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Zebra doves

As long as these carefree little pigeons are not left out in the cold, they are happy to perch and watch the world go by, says BILL NAYLOR – if you can spot them, that is!

Even the legs and feet of a zebra dove share the barred pattern

THE zebra dove (Geopelia striata) from Indonesia and Malaysia is not as common in western aviculture as its smaller relative the diamond dove (G. cuneata), but in Thailand it has been a popular cage bird for centuries. There, it’s considered a good luck charm and a songster.

This popularity led to some wild populations suffering due to trapping, but it’s now increasingly captive-bred to meet demand. Singing contests, which should perhaps be called cooing contests, are held at major venues where single doves are housed in basket cages. When calling, they arch their back and lift their tails as they produce their call, but unlike the monotone coos of other doves they make a musical coo-cuckoo-coo sound.

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Thumbs down for the moanies

The thing with our hobby’s full-time whingers is that they won’t put or shut up, sighs Brian Keenan

Be polite to show judges – especially this one

It never ceases to amaze me how much damage negative people can inflict on our hobby. Rather than congratulating those around them on the good work they are doing, they find the least little thing to moan and groan about.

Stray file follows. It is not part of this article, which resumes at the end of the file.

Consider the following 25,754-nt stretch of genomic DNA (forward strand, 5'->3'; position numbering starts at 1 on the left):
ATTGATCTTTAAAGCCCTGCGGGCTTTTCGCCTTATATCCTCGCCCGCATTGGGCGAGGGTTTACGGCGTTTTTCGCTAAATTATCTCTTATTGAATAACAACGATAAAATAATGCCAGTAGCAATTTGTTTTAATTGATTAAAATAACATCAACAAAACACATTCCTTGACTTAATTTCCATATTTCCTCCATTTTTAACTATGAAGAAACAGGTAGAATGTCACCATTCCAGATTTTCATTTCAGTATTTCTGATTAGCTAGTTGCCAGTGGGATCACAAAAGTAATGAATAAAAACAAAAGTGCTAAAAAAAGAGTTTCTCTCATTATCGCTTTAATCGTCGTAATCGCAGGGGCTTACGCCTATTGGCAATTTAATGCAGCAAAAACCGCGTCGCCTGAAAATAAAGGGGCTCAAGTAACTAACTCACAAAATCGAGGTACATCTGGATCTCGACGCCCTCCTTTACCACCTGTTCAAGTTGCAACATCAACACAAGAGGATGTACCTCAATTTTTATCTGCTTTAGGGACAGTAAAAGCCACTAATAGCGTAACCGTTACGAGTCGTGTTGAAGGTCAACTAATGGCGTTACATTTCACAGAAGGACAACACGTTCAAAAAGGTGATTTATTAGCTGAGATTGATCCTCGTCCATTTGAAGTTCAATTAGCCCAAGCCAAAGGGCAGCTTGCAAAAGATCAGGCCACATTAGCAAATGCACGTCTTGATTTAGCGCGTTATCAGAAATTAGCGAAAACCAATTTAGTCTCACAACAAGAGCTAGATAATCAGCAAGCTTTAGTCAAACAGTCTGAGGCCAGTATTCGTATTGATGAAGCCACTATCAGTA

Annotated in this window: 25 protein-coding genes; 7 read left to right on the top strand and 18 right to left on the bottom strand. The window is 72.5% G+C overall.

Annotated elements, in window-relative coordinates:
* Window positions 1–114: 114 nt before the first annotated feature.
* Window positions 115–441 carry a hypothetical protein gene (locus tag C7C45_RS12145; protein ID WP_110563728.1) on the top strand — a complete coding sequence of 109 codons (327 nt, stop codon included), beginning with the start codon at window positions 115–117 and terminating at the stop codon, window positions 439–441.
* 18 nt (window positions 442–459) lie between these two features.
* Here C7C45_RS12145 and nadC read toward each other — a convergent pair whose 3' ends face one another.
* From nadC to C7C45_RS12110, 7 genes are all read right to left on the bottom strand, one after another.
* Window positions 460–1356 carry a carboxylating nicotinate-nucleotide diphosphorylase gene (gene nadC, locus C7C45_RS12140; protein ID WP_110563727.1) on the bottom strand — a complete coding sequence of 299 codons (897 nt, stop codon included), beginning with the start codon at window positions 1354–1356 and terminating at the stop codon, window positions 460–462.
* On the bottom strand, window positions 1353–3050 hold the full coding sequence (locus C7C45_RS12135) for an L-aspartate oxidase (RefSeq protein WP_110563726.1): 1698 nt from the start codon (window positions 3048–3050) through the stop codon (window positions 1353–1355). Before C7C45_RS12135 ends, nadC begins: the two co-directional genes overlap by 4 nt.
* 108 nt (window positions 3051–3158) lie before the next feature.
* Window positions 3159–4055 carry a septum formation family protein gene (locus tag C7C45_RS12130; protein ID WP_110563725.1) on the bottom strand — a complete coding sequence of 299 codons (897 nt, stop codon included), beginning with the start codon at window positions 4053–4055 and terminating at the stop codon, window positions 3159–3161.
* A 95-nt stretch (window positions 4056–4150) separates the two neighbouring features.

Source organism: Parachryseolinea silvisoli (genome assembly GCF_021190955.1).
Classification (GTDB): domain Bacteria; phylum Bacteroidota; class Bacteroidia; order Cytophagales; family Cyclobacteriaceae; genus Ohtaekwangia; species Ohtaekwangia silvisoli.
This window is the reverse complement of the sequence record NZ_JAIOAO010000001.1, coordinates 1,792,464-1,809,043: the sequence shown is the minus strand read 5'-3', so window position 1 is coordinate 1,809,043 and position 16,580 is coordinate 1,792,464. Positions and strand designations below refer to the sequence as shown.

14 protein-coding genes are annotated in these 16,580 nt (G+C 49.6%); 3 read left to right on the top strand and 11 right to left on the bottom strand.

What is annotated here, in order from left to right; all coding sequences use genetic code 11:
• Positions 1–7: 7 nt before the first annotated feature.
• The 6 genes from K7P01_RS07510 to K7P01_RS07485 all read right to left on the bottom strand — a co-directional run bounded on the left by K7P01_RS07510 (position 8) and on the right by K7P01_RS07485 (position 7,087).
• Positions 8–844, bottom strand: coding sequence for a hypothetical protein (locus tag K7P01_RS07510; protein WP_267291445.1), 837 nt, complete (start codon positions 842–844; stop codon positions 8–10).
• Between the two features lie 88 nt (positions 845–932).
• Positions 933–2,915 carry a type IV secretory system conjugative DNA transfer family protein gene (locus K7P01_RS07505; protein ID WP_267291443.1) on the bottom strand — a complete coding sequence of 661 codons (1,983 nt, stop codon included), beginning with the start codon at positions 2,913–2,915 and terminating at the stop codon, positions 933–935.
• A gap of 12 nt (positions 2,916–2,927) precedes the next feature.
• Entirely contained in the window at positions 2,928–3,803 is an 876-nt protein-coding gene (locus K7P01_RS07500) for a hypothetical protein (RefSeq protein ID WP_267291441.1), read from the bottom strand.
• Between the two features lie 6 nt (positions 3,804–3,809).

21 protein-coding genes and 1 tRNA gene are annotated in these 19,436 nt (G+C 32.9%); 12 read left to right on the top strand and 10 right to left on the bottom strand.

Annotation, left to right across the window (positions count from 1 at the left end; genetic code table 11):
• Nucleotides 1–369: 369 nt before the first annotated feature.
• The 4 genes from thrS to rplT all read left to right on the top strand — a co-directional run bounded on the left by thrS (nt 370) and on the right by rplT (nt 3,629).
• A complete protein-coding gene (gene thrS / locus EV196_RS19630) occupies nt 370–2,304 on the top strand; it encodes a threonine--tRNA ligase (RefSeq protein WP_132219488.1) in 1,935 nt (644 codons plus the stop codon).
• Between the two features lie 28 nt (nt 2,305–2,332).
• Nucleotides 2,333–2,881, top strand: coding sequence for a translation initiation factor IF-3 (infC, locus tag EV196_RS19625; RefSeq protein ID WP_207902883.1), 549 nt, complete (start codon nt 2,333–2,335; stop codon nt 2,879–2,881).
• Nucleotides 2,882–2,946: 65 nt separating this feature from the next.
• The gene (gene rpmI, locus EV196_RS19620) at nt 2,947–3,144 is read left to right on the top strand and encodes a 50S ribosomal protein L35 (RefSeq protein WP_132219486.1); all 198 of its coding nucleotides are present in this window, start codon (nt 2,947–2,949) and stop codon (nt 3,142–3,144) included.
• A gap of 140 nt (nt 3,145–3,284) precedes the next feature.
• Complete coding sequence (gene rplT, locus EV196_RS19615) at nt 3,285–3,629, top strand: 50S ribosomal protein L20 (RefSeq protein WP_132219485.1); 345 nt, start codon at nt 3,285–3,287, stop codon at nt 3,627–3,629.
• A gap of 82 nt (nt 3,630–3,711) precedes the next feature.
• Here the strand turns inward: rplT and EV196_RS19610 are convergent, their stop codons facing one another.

Now I am not suggesting that we resort to the American way – you know the stuff, “Good job!”, “Whoopee, you’ve been to the loo” or some such guff. (Then they go and spoil it all by being unable to spell and failing to pronounce “tomato” correctly.)

No, I am talking about everyday events in bird clubs or show halls up and down the country.

Our hobby is run by well-meaning, mainly unpaid amateurs, out of the kindness of their hearts. Every club official is putting themselves and their own birds second and their hobby first, for the good of others. And as AGM times approach, the last thing any of our hard-working officials need, is to have someone niggling away at the least little thing, like a dog with a bone. There is no future in that, and in some cases it may be the last straw that finally breaks an official’s back.

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Superb fruit doves

 

With a stunning, colourful plumage, BILL NAYLOR explains why these birds are superb by name and superb by nature

Male superb fruit doves can be identified by their striking lilac crown

IN THE tropics of New Guinea and Australia, groups of brightly coloured birds crash around in the tree canopy feeding on figs, berries and other fruit. Referred to as “parrot pigeons” by some native people, they can be mistaken for parrots, but their loud wing beats and robust method of fruit picking identifies them as fruit doves.

Most of the 50-plus species of fruit doves in the genus Ptilinopus possess a variety of colours, and are among the most beautiful birds in the world.